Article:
Fishermen's News - The Advocate for the Commercial Fisherman

Santa Barbara Fishermen File Spill Suit

 

Sarah Rathbone

Sarah Rathbone worked on a commercial lobster fishing boat before becoming a seafood buyer in Santa Barbara, Calif. She and others are suing Plains All American Pipeline for damages stemming from a May 19 oil spill that closed fishing grounds and affected businesses, including Rathbone's. Photo courtesy of Sarah Rathbone. Sarah Rathbone worked on a commercial lobster fishing boat before becoming a seafood buyer in Santa Barbara, Calif. She and others are suing Plains All American Pipeline for damages stemming from a May 19 oil spill that closed fishing grounds and affected businesses, including Rathbone's. Photo courtesy of Sarah Rathbone. Sarah Rathbone worked on a commercial lobster fishing boat before becoming a seafood buyer in Santa Barbara, Calif. She and others are suing Plains All American Pipeline for damages stemming from a May 19 oil spill that closed fishing grounds and affected businesses, including Rathbone's. Photo courtesy of Sarah Rathbone. Sarah Rathbone worked on a commercial lobster fishing boat before becoming a seafood buyer in Santa Barbara, Calif. She and others are suing Plains All American Pipeline for damages stemming from a May 19 oil spill that closed fishing grounds and affected businesses, including Rathbone's. Photo courtesy of Sarah Rathbone. Sarah Rathbone worked on a commercial lobster fishing boat before becoming a seafood buyer in Santa Barbara, Calif. She and others are suing Plains All American Pipeline for damages stemming from a May 19 oil spill that closed fishing grounds and affected businesses, including Rathbone's. Photo courtesy of Sarah Rathbone. Sarah Rathbone worked on a commercial lobster fishing boat before becoming a seafood buyer in Santa Barbara, Calif. She and others are suing Plains All American Pipeline for damages stemming from a May 19 oil spill that closed fishing grounds and affected businesses, including Rathbone's. Photo courtesy of Sarah Rathbone. Sarah Rathbone worked on a commercial lobster fishing boat before becoming a seafood buyer in Santa Barbara, Calif. She and others are suing Plains All American Pipeline for damages stemming from a May 19 oil spill that closed fishing grounds and affected businesses, including Rathbone's.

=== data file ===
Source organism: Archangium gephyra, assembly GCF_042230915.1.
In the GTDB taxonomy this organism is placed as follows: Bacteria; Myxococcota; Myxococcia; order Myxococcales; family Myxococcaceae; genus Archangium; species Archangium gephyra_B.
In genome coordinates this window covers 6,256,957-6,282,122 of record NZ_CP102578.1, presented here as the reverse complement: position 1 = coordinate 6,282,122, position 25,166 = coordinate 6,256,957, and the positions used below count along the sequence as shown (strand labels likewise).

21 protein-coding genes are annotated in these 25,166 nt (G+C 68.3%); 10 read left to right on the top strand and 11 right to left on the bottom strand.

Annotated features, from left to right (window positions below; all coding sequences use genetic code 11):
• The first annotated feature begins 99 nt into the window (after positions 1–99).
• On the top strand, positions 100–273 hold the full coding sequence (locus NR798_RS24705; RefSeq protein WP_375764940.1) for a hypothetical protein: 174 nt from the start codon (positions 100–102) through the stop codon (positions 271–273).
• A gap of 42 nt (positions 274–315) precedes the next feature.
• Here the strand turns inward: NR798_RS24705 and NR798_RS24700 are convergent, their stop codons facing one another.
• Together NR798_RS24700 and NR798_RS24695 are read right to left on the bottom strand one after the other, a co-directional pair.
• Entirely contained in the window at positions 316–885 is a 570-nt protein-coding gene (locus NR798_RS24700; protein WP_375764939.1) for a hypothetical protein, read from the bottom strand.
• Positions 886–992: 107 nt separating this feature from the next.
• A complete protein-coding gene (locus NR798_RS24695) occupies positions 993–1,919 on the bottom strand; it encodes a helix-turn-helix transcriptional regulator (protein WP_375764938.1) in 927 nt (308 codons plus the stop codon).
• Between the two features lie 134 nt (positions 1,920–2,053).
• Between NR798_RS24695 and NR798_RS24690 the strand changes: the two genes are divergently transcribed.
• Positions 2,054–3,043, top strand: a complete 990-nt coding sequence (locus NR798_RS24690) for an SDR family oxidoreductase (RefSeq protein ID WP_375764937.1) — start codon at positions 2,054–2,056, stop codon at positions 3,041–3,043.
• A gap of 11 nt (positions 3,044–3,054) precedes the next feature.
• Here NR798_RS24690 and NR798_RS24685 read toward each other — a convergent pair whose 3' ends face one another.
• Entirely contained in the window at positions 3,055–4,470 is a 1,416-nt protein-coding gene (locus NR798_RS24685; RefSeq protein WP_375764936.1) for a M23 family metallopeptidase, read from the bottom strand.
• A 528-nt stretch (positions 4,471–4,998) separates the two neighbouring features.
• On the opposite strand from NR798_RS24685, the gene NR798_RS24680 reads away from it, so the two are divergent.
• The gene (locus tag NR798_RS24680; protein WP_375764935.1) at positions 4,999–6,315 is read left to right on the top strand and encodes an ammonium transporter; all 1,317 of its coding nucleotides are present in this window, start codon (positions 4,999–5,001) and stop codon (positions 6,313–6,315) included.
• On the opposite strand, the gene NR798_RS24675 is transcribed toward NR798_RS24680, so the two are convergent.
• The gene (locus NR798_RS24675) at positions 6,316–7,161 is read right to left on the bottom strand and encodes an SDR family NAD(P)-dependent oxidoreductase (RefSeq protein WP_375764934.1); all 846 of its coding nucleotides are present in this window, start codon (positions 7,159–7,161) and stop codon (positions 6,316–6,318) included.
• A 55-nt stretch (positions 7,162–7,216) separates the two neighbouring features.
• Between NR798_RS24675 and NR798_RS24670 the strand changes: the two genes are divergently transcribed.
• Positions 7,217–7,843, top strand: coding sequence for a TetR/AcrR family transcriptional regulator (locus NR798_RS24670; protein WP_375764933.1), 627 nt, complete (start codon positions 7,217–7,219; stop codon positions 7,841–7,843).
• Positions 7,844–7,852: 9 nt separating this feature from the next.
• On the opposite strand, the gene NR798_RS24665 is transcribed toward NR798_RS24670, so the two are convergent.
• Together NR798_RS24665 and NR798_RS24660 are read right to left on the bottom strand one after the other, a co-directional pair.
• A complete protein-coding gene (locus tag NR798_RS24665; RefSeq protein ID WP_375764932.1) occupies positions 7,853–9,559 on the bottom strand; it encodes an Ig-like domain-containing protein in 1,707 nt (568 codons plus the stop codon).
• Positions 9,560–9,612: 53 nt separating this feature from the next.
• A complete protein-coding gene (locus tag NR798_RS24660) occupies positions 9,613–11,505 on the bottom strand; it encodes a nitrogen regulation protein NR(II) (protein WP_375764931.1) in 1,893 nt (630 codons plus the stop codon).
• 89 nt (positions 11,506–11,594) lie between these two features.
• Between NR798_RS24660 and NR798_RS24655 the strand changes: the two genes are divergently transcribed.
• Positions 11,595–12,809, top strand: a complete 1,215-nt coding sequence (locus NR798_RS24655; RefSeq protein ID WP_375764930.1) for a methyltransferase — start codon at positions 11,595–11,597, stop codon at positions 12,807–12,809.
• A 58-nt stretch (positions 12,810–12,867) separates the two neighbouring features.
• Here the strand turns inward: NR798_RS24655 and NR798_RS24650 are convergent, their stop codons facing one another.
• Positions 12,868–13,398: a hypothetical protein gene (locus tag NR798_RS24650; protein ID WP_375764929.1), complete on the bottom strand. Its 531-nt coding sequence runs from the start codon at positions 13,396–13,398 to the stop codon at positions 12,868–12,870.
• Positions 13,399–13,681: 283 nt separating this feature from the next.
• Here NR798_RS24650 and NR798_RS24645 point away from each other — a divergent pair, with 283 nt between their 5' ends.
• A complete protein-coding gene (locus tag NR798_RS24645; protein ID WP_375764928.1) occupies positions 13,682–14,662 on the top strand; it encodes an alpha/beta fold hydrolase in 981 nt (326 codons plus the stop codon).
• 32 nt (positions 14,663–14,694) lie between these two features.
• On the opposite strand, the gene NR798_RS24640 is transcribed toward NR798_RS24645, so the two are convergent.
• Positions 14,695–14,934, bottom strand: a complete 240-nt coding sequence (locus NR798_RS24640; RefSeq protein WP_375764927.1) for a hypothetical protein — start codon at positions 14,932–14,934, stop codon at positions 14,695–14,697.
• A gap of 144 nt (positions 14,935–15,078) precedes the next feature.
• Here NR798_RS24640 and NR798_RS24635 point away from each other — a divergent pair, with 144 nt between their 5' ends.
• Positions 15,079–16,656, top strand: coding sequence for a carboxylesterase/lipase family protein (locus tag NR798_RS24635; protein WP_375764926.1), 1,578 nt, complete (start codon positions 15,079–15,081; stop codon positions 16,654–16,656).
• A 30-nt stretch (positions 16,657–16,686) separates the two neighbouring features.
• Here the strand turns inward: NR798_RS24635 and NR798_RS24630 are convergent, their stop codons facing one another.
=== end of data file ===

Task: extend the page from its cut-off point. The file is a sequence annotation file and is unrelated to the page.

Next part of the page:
When gallons of oil from a ruptured pipeline oozed onto the Santa Barbara Coast in California last May, Sarah Rathbone's business took an immediate hit.

The owner of Community Seafood, a business that provides local seafood to consumers, saw approximately 350 orders of fish cancelled because of oil contamination fears, resulting in a loss of more than $6,500 in revenue.

Rathbone's business ground to a halt, forcing her to close shop for a week.

She then had to supplement her orders with fish from the Morro Bay area after a commercial fishing block closure was put in place following the May 19 spill near Refugio State Beach, creating more expenses.

"That increased paid commute time, increased wear and tear on our company vehicle, and increased the volume of an expensive, high-market value fish that we wouldn't have sourced at that time of year," said Rathbone, a Cape Cod native who launched her business nearly four years ago.

Despite efforts of clean up more than 20 miles of affected coastline, Rathbone said last May's oil spill continues to affect her business.

"We are still approached by potential customers who decide not to give us their business based solely on the fact that our seafood is sourced from Santa Barbara," she said. "The consensus from these lost customers is that Santa Barbara seafood is 'dirty' or 'not safe.'"

Rathbone is one of more than a dozen people in the Santa Barbara commercial fishing community and business and property owners suing Plains All American Pipeline. L.P. and Plains Pipelines, L.P. for damages related to the oil spill.

The class action complaint, filed July 1, alleges that the Texas-based oil company was negligent in its operation of Line 901, a 10-mile long, 24-inch wide oil pipeline that runs along the Pacific Ocean.

The complaint asserts that the installation of an automatic shut-off valve would have prevented the more than 100,000 gallons of crude from contaminating beaches, fishing areas and shellfish operations.